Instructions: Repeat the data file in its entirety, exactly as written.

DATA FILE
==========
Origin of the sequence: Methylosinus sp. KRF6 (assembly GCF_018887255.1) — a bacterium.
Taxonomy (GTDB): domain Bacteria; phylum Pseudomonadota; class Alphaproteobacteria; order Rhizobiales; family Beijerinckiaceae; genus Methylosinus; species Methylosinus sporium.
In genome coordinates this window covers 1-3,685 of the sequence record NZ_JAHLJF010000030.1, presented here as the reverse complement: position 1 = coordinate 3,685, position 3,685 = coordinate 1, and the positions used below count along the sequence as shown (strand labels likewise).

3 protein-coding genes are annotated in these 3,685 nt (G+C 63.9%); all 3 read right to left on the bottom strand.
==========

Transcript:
Origin of the sequence: Methylosinus sp. KRF6 (assembly GCF_018887255.1) — a bacterium.
Taxonomy (GTDB): domain Bacteria; phylum Pseudomonadota; class Alphaproteobacteria; order Rhizobiales; family Beijerinckiaceae; genus Methylosinus; species Methylosinus sporium.
In genome coordinates this window covers 1-3,685 of the sequence record NZ_JAHLJF010000030.1, presented here as the reverse complement: position 1 = coordinate 3,685, position 3,685 = coordinate 1, and the positions used below count along the sequence as shown (strand labels likewise).

3 protein-coding genes are annotated in these 3,685 nt (G+C 63.9%); all 3 read right to left on the bottom strand.